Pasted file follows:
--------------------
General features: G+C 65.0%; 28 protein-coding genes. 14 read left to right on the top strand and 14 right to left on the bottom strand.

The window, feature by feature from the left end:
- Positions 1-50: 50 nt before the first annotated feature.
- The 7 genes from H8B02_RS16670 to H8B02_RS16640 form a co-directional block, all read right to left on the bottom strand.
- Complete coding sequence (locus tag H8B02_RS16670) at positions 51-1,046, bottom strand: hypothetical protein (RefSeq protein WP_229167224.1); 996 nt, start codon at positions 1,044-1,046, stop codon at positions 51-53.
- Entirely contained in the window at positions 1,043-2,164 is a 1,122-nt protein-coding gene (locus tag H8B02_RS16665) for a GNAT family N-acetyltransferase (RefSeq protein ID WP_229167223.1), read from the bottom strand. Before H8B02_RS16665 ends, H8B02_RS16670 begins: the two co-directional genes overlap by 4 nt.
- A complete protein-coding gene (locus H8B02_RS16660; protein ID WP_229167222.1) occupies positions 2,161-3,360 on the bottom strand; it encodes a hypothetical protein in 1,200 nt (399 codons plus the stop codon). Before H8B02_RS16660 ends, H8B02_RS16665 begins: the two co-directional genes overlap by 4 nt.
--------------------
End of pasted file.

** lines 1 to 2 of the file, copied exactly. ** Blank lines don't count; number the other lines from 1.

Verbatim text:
General features: G+C 65.0%; 28 protein-coding genes. 14 read left to right on the top strand and 14 right to left on the bottom strand.

The window, feature by feature from the left end: